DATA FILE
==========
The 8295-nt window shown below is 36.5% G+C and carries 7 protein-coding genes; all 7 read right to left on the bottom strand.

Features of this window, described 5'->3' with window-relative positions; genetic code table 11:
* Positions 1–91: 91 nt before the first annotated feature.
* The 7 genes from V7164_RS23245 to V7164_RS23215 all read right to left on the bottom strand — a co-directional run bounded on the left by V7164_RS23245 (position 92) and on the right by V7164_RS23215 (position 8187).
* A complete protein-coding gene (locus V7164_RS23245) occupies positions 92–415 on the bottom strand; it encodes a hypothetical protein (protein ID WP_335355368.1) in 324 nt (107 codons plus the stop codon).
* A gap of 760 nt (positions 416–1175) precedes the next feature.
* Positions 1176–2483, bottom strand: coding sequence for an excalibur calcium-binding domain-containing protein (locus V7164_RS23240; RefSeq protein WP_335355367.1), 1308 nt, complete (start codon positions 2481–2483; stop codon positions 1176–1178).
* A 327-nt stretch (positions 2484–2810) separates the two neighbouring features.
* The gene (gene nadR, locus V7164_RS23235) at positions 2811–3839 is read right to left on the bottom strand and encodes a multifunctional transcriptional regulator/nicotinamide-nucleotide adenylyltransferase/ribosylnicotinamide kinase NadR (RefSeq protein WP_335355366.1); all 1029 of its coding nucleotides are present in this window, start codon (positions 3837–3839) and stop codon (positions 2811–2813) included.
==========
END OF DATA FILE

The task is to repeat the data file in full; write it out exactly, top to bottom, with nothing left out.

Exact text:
The 8295-nt window shown below is 36.5% G+C and carries 7 protein-coding genes; all 7 read right to left on the bottom strand.

Features of this window, described 5'->3' with window-relative positions; genetic code table 11:
* Positions 1–91: 91 nt before the first annotated feature.
* The 7 genes from V7164_RS23245 to V7164_RS23215 all read right to left on the bottom strand — a co-directional run bounded on the left by V7164_RS23245 (position 92) and on the right by V7164_RS23215 (position 8187).
* A complete protein-coding gene (locus V7164_RS23245) occupies positions 92–415 on the bottom strand; it encodes a hypothetical protein (protein ID WP_335355368.1) in 324 nt (107 codons plus the stop codon).
* A gap of 760 nt (positions 416–1175) precedes the next feature.
* Positions 1176–2483, bottom strand: coding sequence for an excalibur calcium-binding domain-containing protein (locus V7164_RS23240; RefSeq protein WP_335355367.1), 1308 nt, complete (start codon positions 2481–2483; stop codon positions 1176–1178).
* A 327-nt stretch (positions 2484–2810) separates the two neighbouring features.
* The gene (gene nadR, locus V7164_RS23235) at positions 2811–3839 is read right to left on the bottom strand and encodes a multifunctional transcriptional regulator/nicotinamide-nucleotide adenylyltransferase/ribosylnicotinamide kinase NadR (RefSeq protein WP_335355366.1); all 1029 of its coding nucleotides are present in this window, start codon (positions 3837–3839) and stop codon (positions 2811–2813) included.